Tunisia's Maher Gabsi and Jose Caraballo, of Venezuela, paid tribute to their parents during the Fifa Under 17 World Cup matches across UAE, writes John McAuley.
There is time for sentiment at Fifa U17 World Cup
A group of teenage boys, on the road with their mates, playing at the pinnacle of age-group football and experiencing the sights and sounds of some faraway locale. Sounds like they are living the dream, does it not?
However, at Sharjah Stadium on Monday night, the protagonists of Group D’s second batch of fixtures still found time among the jubilation to pay tribute to those who helped put them there.
“I dedicate this goal to my father,” said Maher Gabsi, the Tunisian substitute, whose strike clinched a 1-0 victory against Russia and clinched his side’s participation in the knock-out stages.
“He travelled from the United States to watch me play this tournament. It’s a long way to come. I haven’t spoken to him yet, but it will be a nice celebration.”
Gabsi, the eldest of three children, can for one night at least unabashedly claim to be daddy’s favourite; the boy whose father took time off from his job at an American oil company just so he could see him strike gold. The elder Gabsi would be extremely proud, indeed.
He would find a rival, though, thousands of kilometres away in Caracas, Venezuela. There, the Caraballo household would have found vindication for staying up past midnight in witnessing their boy as he grabbed an equaliser in his match against Japan.
Jose Caraballo presumably knew they were watching, for when the forward prodded home the game’s second goal, he lifted his jersey to reveal a message to a particular beloved.
“Te amo mama,” read the T-shirt underneath.
Or, “I love you mum.”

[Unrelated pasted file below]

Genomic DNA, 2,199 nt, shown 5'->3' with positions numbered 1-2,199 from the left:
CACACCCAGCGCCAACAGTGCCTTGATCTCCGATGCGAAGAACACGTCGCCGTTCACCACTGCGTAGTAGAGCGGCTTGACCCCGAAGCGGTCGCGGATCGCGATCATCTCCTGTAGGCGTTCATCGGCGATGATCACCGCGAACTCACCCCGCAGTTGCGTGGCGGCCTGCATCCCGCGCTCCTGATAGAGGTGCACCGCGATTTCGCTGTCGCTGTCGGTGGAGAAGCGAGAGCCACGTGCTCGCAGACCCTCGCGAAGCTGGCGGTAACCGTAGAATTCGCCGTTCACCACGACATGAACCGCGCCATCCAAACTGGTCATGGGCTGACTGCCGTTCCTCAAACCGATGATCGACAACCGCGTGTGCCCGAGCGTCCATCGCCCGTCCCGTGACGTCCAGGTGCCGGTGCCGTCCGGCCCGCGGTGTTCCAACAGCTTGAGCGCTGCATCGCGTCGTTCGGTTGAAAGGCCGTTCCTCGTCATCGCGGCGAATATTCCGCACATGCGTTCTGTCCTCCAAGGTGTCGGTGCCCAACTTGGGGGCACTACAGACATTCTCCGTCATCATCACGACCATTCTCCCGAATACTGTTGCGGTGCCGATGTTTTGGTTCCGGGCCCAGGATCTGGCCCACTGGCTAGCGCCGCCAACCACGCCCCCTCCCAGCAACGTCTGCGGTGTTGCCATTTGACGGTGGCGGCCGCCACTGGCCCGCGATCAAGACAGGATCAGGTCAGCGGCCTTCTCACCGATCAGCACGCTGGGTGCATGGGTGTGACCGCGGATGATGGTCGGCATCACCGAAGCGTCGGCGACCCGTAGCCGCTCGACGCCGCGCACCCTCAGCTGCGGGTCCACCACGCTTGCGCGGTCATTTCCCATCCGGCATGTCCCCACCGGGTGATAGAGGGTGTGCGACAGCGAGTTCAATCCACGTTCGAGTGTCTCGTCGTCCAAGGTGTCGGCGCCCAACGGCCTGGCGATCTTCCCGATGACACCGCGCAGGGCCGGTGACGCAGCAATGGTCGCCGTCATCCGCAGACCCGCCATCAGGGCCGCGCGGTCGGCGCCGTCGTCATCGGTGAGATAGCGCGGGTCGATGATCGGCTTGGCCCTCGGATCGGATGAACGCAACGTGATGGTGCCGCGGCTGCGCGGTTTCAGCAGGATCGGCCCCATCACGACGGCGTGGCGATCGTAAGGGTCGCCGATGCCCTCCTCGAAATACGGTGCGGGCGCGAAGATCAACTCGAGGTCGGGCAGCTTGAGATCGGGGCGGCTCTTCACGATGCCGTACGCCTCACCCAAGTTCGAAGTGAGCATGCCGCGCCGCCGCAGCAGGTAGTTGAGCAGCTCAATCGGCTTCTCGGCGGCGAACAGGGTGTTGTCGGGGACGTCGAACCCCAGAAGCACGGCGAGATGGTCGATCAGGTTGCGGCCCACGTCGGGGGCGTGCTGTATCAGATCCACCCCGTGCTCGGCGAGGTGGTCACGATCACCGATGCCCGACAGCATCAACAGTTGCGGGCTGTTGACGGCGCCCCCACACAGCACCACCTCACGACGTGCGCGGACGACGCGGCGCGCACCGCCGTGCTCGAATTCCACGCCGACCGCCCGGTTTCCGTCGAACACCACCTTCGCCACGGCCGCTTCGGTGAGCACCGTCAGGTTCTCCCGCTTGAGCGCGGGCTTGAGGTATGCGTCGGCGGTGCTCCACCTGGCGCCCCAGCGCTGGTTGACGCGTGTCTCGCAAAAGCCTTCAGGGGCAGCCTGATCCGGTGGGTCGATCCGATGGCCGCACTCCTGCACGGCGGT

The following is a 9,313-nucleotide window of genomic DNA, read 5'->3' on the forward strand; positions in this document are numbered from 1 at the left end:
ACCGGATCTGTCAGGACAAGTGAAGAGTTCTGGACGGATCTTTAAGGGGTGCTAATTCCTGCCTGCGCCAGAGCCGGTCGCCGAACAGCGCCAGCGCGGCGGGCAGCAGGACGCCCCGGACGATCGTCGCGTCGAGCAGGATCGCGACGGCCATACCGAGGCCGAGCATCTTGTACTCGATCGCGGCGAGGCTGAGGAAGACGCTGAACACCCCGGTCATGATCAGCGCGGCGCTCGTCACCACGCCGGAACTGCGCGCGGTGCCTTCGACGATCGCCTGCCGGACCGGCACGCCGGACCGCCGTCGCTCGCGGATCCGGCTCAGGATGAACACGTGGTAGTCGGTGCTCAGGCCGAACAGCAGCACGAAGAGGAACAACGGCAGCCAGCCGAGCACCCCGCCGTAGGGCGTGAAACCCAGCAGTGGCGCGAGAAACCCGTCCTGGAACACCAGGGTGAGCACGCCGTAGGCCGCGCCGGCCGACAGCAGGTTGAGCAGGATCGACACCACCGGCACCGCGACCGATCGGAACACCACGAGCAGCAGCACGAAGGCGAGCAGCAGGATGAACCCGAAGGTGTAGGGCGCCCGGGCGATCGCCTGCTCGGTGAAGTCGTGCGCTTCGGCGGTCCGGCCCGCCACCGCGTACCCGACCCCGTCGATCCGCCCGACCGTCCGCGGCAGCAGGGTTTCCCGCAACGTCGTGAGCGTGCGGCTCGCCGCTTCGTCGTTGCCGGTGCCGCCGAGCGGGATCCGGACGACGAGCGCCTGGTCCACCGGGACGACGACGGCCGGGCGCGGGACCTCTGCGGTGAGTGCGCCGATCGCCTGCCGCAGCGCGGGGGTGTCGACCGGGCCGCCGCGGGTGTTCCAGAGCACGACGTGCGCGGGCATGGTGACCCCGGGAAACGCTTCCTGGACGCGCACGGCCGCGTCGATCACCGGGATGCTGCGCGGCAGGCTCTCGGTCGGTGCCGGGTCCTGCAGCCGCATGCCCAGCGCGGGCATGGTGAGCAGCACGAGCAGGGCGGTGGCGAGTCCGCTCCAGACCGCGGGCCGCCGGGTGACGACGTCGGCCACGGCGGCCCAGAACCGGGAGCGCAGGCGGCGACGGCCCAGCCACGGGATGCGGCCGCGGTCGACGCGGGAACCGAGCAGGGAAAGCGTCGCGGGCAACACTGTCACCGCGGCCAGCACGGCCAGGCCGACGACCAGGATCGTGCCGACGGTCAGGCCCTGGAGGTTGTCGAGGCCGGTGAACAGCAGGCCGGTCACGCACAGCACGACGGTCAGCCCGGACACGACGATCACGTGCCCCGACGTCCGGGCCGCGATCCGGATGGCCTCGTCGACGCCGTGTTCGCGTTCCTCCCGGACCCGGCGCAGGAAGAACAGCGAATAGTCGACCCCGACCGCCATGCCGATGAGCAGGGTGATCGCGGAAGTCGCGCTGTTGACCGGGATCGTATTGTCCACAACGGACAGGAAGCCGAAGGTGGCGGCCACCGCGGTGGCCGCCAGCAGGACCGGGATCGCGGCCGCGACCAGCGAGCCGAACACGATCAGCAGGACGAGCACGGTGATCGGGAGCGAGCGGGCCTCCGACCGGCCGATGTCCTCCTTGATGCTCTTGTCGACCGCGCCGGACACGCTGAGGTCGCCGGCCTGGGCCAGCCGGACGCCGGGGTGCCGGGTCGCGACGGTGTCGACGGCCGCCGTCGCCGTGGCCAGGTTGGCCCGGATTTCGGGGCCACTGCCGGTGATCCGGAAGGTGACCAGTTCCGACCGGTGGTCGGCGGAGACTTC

Too bad Japan do not seem overly sentimental. Here, the goal only appeared to anger the beast, as it were, and they responded by continually carving open Venezuela to eventually win 3-1.
A place in the knock-out stages was thus secured by easily one of the tournament’s most attractive sides, so instead of casting minds to friends and family back home, Japan remain fully focused on what lies ahead.
“At the previous tournament in Mexico [in 2011], we reached the quarter-finals,” said Hirofumi Yoshitake, the victorious coach. “So our target is to go even farther than that.”
Tunisia will be glad they cannot meet Japan in the last 16. Of course, the north Africans will try to contain Yoshitake’s young stars in what is effectively a dead rubber match on Thursday, but it would not stretch the imagination to believe both teams will rest key players for the succeeding rounds.
However, if this game is anything to go by, Japan could almost field a second-string side and expect to thrive. Against Venezuela, they opted to provide eight players with tournament debuts but still looked extremely polished.
“Yes, a little,” said Rafael Dudamel, the Venezuelan coach, when asked if Japan’s superiority surprised him. “They are not playing typical soccer. They change a lot of players, but the tactics remains the same.
“We have to recognise that Japan are a big team. In one year and a half, no team has beaten them.”
Based on this evidence, it may be some while before anyone does.
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